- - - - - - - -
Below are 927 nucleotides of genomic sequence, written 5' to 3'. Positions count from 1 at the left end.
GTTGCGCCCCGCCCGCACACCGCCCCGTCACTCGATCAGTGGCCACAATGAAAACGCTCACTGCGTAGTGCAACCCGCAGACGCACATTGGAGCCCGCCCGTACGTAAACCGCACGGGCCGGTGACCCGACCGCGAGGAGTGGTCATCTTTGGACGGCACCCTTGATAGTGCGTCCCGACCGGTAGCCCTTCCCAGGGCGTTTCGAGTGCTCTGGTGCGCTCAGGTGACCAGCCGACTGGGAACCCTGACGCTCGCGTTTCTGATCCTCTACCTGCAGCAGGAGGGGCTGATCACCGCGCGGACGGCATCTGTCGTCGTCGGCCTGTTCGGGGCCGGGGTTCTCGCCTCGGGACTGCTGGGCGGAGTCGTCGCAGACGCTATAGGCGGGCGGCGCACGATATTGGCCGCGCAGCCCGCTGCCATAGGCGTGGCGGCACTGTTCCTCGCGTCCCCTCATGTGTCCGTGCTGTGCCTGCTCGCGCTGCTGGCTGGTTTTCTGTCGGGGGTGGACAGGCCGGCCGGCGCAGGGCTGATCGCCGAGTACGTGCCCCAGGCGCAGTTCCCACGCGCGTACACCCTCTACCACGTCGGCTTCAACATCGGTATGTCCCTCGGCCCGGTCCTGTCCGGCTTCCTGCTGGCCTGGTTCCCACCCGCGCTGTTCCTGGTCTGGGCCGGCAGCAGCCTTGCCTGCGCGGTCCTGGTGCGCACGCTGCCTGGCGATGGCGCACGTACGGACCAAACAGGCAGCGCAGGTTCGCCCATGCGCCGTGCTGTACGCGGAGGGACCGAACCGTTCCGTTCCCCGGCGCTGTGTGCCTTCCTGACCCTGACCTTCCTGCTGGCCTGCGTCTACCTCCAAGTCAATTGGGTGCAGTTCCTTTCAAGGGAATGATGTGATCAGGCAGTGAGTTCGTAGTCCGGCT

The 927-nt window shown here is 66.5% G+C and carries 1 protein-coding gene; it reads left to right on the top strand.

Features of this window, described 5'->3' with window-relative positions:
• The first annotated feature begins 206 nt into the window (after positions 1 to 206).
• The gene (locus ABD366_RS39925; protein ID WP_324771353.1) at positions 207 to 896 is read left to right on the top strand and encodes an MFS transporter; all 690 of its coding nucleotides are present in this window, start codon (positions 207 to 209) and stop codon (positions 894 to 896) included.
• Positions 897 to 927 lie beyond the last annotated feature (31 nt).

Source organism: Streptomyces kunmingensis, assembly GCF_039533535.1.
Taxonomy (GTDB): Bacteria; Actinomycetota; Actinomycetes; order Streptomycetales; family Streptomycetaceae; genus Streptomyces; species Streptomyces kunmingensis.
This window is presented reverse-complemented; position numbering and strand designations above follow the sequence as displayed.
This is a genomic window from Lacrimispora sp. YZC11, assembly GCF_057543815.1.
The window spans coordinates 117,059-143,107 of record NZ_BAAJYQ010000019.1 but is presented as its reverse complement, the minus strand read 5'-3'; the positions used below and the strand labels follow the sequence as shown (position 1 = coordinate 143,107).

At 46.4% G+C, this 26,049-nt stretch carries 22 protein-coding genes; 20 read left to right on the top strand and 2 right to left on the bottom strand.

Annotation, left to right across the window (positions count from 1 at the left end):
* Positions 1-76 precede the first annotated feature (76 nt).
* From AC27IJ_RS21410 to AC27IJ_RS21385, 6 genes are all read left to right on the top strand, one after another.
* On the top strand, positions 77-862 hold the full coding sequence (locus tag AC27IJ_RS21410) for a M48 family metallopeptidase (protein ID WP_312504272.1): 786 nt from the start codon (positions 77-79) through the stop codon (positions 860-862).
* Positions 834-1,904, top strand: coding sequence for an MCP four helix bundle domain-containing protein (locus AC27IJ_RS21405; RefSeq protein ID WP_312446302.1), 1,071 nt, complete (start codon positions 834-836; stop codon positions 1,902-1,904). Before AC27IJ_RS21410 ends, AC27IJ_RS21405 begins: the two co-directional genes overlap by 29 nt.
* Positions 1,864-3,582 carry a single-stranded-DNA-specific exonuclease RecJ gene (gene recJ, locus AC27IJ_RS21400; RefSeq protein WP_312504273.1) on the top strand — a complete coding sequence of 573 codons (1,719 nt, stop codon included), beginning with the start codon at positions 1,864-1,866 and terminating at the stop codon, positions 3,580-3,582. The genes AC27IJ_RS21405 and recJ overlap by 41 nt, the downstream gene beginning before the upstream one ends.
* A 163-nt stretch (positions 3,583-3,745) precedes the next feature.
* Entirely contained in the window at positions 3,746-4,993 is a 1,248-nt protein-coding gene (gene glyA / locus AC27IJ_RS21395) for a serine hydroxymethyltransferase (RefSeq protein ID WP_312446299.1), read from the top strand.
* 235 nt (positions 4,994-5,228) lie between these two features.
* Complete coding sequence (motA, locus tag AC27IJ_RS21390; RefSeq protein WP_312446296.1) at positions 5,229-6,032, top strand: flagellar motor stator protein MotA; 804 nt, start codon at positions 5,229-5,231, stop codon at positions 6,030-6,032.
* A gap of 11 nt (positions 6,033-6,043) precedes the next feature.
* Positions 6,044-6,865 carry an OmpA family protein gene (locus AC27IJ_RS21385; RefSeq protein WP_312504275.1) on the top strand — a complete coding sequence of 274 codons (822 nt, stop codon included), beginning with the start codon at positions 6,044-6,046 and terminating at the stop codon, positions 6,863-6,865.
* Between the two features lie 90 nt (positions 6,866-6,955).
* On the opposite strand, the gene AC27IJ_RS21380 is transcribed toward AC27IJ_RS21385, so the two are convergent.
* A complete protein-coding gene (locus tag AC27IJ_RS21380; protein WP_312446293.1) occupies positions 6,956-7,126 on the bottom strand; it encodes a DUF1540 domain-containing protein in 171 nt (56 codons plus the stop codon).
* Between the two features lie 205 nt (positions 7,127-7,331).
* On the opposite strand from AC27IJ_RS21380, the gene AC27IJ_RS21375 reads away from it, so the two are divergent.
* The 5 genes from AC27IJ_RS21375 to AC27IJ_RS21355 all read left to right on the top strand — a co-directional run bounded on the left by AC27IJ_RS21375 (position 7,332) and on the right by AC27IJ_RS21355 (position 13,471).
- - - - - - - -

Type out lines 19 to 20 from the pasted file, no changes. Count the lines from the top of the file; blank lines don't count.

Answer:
* Positions 1,864-3,582 carry a single-stranded-DNA-specific exonuclease RecJ gene (gene recJ, locus AC27IJ_RS21400; RefSeq protein WP_312504273.1) on the top strand — a complete coding sequence of 573 codons (1,719 nt, stop codon included), beginning with the start codon at positions 1,864-1,866 and terminating at the stop codon, positions 3,580-3,582. The genes AC27IJ_RS21405 and recJ overlap by 41 nt, the downstream gene beginning before the upstream one ends.
* A 163-nt stretch (positions 3,583-3,745) precedes the next feature.